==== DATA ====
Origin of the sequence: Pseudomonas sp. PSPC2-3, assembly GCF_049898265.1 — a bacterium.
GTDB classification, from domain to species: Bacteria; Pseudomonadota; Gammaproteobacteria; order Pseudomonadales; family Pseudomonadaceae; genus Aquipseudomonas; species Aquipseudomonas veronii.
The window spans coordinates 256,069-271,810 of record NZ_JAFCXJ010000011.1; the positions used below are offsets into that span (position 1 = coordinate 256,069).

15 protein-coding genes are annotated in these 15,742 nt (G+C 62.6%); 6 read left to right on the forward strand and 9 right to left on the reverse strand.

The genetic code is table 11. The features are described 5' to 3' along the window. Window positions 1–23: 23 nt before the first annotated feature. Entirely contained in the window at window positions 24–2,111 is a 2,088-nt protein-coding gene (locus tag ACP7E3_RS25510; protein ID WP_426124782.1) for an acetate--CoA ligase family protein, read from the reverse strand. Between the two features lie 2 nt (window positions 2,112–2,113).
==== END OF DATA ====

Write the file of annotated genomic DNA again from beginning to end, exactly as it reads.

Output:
Origin of the sequence: Pseudomonas sp. PSPC2-3, assembly GCF_049898265.1 — a bacterium.
GTDB classification, from domain to species: Bacteria; Pseudomonadota; Gammaproteobacteria; order Pseudomonadales; family Pseudomonadaceae; genus Aquipseudomonas; species Aquipseudomonas veronii.
The window spans coordinates 256,069-271,810 of record NZ_JAFCXJ010000011.1; the positions used below are offsets into that span (position 1 = coordinate 256,069).

15 protein-coding genes are annotated in these 15,742 nt (G+C 62.6%); 6 read left to right on the forward strand and 9 right to left on the reverse strand.

The genetic code is table 11. The features are described 5' to 3' along the window. Window positions 1–23: 23 nt before the first annotated feature. Entirely contained in the window at window positions 24–2,111 is a 2,088-nt protein-coding gene (locus tag ACP7E3_RS25510; protein ID WP_426124782.1) for an acetate--CoA ligase family protein, read from the reverse strand. Between the two features lie 2 nt (window positions 2,112–2,113).